Put ‘unity’ back in the ‘United’ Nations, the UN Secretary General urged the Security Council (UNSC) members present at an April 9 video-conference.
“The engagement of the Security Council will be critical to mitigate the peace and security implications of the COVID-19 pandemic,” Guterres said, as the Security Council remains divided over a united response to the global outbreak. “The world faces its gravest test since the founding of this organization,” the Secretary General began his address.
Germany and nine non-permanent members of the council called for the meeting out of frustration with the lack of a coordinated global response to the pandemic. Germany pitched the meeting as an “international peace and security issue” to fit within the UNSC’s mandate. Russia, China, and South Africa, however, disagreed that the Council had any authority on what they described as “health matters.”
The Secretary General attempted to avoid any such discussion about the Council’s mandate in his speech at the onset of the conference.
“While the COVID-19 pandemic is first and foremost a health crisis, its implications are much more far-reaching,” he said.
Guterres emphasized the holistic nature of the crisis: “We are already seeing its ruinous social and economic impacts, as governments around the world struggle to find the most effective responses to rising unemployment and the economic downturn.”
The UN Security Council is made up of five permanent members, the major nuclear powers China, France, Russia, Great Britain and the US. The council also features ten elected rotating non-permanent members. Currently Belgium, the Dominican Republic, Estonia, Germany, Indonesia, Niger, Saint Vincent and the Grenadines, South Africa, Tunisia and Vietnam make up the non-permanent members of the Council.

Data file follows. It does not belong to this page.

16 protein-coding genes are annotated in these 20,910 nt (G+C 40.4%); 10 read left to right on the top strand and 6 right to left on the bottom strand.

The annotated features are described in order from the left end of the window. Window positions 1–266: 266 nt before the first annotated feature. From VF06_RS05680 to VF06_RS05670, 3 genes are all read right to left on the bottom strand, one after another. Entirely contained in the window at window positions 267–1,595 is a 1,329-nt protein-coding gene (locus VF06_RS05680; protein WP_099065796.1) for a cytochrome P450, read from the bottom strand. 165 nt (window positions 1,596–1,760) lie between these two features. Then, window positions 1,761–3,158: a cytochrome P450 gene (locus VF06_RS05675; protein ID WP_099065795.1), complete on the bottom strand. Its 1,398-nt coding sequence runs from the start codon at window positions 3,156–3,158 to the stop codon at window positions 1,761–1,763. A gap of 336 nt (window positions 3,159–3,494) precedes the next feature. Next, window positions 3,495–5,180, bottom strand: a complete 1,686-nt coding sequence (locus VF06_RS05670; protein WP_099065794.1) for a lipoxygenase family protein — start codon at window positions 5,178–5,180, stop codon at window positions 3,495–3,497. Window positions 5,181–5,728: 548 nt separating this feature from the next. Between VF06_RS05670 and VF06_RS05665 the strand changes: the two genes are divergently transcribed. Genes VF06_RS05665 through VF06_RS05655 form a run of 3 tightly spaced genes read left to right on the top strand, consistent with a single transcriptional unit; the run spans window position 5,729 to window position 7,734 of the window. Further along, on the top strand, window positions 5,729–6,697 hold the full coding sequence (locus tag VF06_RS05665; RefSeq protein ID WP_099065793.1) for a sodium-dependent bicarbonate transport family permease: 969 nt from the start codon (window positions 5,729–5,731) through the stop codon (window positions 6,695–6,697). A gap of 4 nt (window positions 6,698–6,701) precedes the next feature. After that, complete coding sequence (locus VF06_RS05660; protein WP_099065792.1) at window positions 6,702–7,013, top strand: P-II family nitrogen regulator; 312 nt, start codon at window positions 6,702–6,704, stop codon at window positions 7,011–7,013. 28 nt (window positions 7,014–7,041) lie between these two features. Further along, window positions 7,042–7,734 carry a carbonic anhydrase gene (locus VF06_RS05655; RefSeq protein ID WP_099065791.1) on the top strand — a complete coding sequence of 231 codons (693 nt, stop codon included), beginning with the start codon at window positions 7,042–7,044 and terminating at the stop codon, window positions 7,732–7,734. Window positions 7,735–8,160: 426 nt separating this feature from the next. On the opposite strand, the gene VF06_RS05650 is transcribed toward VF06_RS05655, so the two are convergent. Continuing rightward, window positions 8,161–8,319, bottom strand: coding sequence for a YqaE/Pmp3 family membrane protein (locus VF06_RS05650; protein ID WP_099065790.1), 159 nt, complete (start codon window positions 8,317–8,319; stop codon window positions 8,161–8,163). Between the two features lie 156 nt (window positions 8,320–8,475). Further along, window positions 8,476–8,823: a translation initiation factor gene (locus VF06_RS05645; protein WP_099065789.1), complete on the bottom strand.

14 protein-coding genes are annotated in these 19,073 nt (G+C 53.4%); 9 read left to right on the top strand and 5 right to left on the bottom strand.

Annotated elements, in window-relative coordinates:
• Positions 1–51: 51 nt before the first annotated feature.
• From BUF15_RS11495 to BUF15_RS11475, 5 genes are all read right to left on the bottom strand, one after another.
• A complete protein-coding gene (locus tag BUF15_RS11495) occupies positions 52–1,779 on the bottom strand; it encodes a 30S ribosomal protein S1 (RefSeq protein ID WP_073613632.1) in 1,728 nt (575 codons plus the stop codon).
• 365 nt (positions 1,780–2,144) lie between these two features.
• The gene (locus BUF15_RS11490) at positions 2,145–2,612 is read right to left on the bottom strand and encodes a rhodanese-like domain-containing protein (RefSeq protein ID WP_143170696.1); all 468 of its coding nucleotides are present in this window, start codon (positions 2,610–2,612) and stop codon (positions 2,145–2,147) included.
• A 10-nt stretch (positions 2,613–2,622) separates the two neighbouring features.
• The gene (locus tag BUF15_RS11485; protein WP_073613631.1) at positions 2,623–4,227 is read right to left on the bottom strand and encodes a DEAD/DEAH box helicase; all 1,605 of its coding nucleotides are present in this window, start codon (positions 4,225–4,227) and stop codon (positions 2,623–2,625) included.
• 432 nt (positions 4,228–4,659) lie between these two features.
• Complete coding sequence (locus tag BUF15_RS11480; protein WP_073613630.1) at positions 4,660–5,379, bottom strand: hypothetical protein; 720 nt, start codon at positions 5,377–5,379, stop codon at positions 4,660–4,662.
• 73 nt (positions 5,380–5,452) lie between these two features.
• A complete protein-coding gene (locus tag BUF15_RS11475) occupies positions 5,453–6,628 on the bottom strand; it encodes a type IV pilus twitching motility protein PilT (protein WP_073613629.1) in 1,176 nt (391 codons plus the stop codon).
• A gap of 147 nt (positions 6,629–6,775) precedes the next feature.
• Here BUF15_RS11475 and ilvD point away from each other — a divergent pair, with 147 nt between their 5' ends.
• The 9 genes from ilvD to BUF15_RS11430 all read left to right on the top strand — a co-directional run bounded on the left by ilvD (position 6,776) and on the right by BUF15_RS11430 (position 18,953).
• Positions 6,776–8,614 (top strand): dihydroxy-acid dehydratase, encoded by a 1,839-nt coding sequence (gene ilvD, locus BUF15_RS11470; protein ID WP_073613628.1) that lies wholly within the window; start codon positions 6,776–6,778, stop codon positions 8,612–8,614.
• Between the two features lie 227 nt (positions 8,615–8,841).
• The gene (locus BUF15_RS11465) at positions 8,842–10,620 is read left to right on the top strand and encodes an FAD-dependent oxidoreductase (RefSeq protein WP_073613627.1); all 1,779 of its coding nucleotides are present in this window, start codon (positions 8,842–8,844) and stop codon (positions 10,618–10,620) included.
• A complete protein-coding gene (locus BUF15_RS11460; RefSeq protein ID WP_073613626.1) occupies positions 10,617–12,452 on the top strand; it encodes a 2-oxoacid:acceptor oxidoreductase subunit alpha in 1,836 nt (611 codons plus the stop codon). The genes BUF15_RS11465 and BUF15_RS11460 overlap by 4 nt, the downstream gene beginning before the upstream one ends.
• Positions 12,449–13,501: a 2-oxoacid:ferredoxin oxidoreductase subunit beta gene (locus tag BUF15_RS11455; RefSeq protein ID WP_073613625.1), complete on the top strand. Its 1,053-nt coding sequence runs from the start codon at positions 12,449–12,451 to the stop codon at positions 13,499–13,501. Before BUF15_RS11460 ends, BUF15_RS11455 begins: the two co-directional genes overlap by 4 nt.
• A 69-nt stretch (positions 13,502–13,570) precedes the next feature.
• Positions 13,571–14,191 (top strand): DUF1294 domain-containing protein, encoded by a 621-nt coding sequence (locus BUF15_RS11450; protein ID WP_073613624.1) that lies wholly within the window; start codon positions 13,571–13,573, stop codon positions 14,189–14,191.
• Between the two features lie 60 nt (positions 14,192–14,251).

The non-permanent members can vote and propose resolutions, but only the five permanent members have veto power, meaning all resolutions must be unanimously approved by them.
The meeting featured two draft resolutions supported by different blocs within the council. The non-permanent members of the council, led by Tunisia, called for a global approach to combat the pandemic through “coordinated and united international action to curb the impact of COVID-19”. France, meanwhile, proposed a “humanitarian pause” to all ongoing military conflicts, with support from the permanent members of the Council, Britain, China, France, Russia and the US.
In essence the permanent members are pushing a resolution that does not infringe on their national sovereignty, often a sticking point in the council. The non-permanent members called for the opposite by proposing a resolution that binds all nations to a joint approach. The five permanent members would have to sacrifice some personal decision-making to a supranational treaty, something they actively resist.
The issue is highlighting the use of the Security Council by its permanent members to dictate policy to others while being able to retain national sovereignty for the nuclear powers. “This is the reason for the UN to exist,” Guterres said to the council as China and the US continued to argue about the origin of the virus.
The UN General Assembly’s 193 member-states have already unanimously adopted a resolution calling for “cooperation”, but an ambassador to the UN told France24 that the Security Council was “missing in action”.
The Security Council meeting may have been a frustrating affair for Secretary General Guterres. It appeared his appeal had fallen on deaf ears as the world’s most powerful nations showed little willingness for cooperation in any practical way.
Even Guterres’ most basic request was ignored: “The engagement of the Security Council will be critical to mitigate the peace and security implications of the COVID-19 pandemic. Indeed, a signal of unity and resolve from the Council would count for a lot at this anxious time.”